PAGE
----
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Sun Block Fabrics Are the New Sunscreen

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In this day and age, people are more aware of the sun and its damaging effects to our skin. The sunscreen industry is making billions of dollars a year counting on this very thing. However we do have another option than sunscreen lotions. Think about sun protective fabric. There are new products on the market which can save money and your health using fabrics for garments we all wear every day.

Here are some answers to questions about sun protection fabrics:

What makes a sun protection fabric?

All fabrics offer sun protection to some extent. UV rays break down in direct sunlight. Some of the rays are reflected to other areas, others convert to heat, and the rest land on your skin. For instance a T shirt made of light cotton fabric (UPF 5-8) offers only 20% protection from harmful UV rays. Whereas a UPF 50 sun protection shirt will only let in 2% of the UV harmful rays. Keep in mind the shirts only protect the areas covered by them, the rest is up to you.

What are the benefits of UV protection clothing?

- Unlike lotions which have to be applied 20 minutes before going outside, UV protection fabrics start working immediately.
- No more excessive chemicals on your skin for temporary protection. UV blocking fabrics are non-greasy, less expensive in the long run, non-sticky and doesn't disappear when you perspire.

What are the chemicals used for UV protection clothing?

- Mostly zinc oxide (the main ingredient in most sunscreen) is used directly into the dying phase. This process will not wash or wear out.

There are new products on the market which use treatments on the fabric when it's made to add protection. Think about the following when buying UV protection garments:

- Density is key- The denser the weave or knot the more UV protection.
- Fabric type distinguishes the UV filter - Bamboo blocks up to 98 percent of harmful UV radiation. Man-made fabrics like polyester and Lycra are second because they interrupt the amount of light entering. Still good are nylon, wool and silk. Cotton and hemp offer very little UV protection.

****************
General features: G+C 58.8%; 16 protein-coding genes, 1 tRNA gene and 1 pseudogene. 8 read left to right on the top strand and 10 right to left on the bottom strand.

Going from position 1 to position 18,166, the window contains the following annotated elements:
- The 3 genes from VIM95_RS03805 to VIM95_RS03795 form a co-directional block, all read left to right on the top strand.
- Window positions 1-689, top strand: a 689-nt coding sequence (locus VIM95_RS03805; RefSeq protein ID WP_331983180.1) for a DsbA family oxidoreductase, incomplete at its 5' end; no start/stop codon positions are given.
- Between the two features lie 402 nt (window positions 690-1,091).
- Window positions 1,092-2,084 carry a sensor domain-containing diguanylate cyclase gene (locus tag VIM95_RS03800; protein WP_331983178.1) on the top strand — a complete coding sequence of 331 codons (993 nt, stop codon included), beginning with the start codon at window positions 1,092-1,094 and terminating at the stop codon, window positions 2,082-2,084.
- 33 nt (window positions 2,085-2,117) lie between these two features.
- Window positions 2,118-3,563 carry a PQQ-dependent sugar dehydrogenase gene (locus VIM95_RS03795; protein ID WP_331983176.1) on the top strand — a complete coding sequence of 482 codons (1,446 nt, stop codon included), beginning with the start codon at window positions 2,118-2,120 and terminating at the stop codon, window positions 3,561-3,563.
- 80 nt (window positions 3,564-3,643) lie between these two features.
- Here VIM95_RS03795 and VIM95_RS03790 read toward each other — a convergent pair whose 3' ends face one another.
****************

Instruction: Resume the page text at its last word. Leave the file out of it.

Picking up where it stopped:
- The fabric dyes used - The more dye used; the more opaque the garment will be thus blocking more UV rays.
- Chemicals - Some companies use chemicals for softening the fabrics or helping them to stay in shape. These chemicals are also seen as colorless dyes, and these get imbedded in the fabric offering some UV protection.
- Wetness - Water logged clothes let in a lot of UV rays into the fabric.

Summer is coming and with skin cancer rates rising, people are more apt to apply plenty of sunscreen. Environmentalists and scientists alike have been warning about the strength of the sun on our skin and its negative effects. These effects lead to early aging and skin cancer. Sales of sunscreen have soared over the past 10 years, with everyone from the very young to the very old applying the milky paste. With the limitations of liquid sunscreen, we are being told to apply liberally every 3-4 hours in order to retain its strength of coverage. Have you ever tried to accomplish this? I have, and it takes time, energy and a lot of product to follow the instructions on the bottle to its full potential, especially on the face. Apply the product, then makeup, a few hours later repeat, and so on. I have decided that this summer it will be the year of the hat for me. I never want to go through what I have in the past in order to retain my girlish looks, it's exhausting, and life should be fun.


ABOUT THE AUTHOR: PAT MUNRO
Visit http://www.janestaffordtextiles.com/ for yarns, patterns and retreats.

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